By Pastor Jeff Jacobs
Unity Lutheran Parish –
St. Paul, Saetersdal and
St. Matthew’s, Granger
In this month of Martin Luther’s birth (November 10, 1483), I share from one of his important early works, “The Freedom of a Christian.” While his other writings in 1520 were quite polemical, this aimed to be more conciliatory amid growing tensions between Catholic hierarchy and Protestant reformers. It is over 30 pages, but I hope a few quotes will convey Luther’s thought on how Christians are freed by grace to serve in love.
“A Christian is a perfectly free lord of all, subject to none. A Christian is a perfectly dutiful servant of all, subject to all.
“These two theses seem to contradict each other… Both are Paul’s own statements, who says in I Cor. 9:19, ‘For though I am free from all men, I have made myself a slave to all,’… So Christ, although he was Lord of all… was at the same time a free man and a servant, ‘in the form of God’ and ‘of a servant’ (Phil. 2:6-7)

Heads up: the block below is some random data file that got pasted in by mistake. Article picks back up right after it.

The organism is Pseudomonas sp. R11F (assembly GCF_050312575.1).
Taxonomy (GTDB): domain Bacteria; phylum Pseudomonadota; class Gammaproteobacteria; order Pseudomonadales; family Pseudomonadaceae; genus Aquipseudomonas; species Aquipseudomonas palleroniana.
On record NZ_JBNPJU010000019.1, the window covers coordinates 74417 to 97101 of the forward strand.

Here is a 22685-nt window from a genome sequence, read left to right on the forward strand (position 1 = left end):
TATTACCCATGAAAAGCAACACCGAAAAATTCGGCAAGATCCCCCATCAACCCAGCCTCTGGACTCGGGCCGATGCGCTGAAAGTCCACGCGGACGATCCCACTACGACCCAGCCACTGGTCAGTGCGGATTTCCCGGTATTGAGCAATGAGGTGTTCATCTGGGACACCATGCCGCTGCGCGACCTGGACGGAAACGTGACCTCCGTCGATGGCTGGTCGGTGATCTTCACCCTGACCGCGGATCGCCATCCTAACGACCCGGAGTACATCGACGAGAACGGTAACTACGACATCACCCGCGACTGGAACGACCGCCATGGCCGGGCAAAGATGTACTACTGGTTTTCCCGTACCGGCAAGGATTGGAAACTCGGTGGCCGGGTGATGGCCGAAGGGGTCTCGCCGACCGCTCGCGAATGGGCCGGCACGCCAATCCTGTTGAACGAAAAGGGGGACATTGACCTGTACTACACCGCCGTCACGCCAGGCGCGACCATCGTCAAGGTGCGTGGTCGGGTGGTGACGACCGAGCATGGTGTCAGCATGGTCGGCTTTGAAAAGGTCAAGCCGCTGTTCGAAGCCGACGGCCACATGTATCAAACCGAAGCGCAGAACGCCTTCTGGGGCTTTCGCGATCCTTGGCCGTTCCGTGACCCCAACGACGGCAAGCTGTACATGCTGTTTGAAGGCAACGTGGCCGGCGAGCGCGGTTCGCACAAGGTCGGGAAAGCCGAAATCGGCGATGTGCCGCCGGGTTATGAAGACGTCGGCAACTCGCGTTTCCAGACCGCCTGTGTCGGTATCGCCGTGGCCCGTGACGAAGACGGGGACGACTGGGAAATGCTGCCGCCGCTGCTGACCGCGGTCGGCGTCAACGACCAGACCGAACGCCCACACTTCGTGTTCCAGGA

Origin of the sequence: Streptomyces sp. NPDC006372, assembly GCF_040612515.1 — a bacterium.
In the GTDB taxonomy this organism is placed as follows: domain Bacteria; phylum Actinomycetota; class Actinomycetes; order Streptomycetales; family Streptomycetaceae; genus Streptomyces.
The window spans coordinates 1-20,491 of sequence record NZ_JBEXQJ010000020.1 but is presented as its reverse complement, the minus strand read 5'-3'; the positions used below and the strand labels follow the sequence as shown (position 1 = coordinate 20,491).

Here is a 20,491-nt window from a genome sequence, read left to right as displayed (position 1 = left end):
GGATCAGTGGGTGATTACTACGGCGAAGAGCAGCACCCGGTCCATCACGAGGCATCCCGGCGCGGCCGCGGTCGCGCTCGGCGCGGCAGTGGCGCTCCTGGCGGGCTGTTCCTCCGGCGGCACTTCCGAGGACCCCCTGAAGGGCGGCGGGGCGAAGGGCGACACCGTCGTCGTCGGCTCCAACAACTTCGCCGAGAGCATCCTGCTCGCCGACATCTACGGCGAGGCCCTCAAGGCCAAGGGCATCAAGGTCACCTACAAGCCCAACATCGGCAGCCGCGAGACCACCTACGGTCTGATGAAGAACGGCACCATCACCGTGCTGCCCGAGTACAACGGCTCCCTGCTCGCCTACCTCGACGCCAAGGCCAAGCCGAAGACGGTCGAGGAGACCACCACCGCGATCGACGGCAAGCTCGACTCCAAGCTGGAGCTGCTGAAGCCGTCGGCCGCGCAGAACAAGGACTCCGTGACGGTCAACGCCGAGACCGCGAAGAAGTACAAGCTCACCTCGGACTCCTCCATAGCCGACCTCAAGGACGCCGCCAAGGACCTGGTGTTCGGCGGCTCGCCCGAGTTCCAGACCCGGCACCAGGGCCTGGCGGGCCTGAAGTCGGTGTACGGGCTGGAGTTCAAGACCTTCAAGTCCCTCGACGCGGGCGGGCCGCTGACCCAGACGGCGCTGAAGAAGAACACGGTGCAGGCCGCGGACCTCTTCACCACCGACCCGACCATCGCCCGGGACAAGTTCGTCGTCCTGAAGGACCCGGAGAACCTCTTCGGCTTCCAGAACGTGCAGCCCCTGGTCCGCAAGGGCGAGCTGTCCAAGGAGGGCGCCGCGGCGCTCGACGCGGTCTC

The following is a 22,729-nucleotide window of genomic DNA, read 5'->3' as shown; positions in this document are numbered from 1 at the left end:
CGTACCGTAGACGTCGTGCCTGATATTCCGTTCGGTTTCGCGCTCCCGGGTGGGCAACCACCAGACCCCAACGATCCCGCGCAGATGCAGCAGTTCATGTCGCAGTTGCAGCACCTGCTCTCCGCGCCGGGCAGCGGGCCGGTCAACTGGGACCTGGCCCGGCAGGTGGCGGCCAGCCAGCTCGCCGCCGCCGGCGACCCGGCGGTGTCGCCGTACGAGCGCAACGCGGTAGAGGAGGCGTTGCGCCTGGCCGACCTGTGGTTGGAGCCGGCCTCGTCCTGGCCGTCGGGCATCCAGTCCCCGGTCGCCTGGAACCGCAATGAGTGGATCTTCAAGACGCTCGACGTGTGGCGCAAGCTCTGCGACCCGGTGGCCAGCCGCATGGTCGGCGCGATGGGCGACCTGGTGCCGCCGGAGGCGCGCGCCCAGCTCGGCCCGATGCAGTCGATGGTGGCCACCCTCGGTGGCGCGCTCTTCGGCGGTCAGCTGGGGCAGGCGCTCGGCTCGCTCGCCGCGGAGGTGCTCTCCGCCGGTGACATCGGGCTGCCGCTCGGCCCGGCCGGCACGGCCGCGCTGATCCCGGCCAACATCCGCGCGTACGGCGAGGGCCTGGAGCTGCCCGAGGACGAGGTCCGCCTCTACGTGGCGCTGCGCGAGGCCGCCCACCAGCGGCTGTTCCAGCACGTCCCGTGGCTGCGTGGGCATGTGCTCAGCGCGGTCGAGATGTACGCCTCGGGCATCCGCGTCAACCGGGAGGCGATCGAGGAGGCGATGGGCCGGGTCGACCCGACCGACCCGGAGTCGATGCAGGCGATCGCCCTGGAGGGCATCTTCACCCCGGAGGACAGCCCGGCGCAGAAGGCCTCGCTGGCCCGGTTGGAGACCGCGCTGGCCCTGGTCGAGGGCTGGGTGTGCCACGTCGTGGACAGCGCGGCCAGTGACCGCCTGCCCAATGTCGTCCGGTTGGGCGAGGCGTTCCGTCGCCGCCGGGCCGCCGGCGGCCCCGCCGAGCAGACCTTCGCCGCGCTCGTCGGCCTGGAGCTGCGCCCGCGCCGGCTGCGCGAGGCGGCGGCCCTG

“(A Christian) ought to think: ‘Although I am unworthy… God has given me in Christ all the riches of righteousness… without any merit on my part, out of pure, free mercy…. Why should I not therefore… with an eager will do all things which I know are pleasing… to such a Father who has overwhelmed me with inestimable riches? I will therefore give myself… to my neighbor, just as Christ offered himself to me.
“(F)rom faith thus flow forth love and joy in the Lord, and from love a joyful… mind that serves one’s neighbor willingly and takes no account of gratitude or ingratitude… As his Father does, distributing all things… freely, making ‘his sun rise on the evil and on the good’ (Matt. 5:45), so also the son does… with that freely bestowing joy which… he sees in God, the dispenser of such benefits.
Therefore, if we recognized the… precious things which are given us,.. our hearts will be filled by the Holy Spirit with the love which makes us free… servants of our neighbors, and yet lords of all.”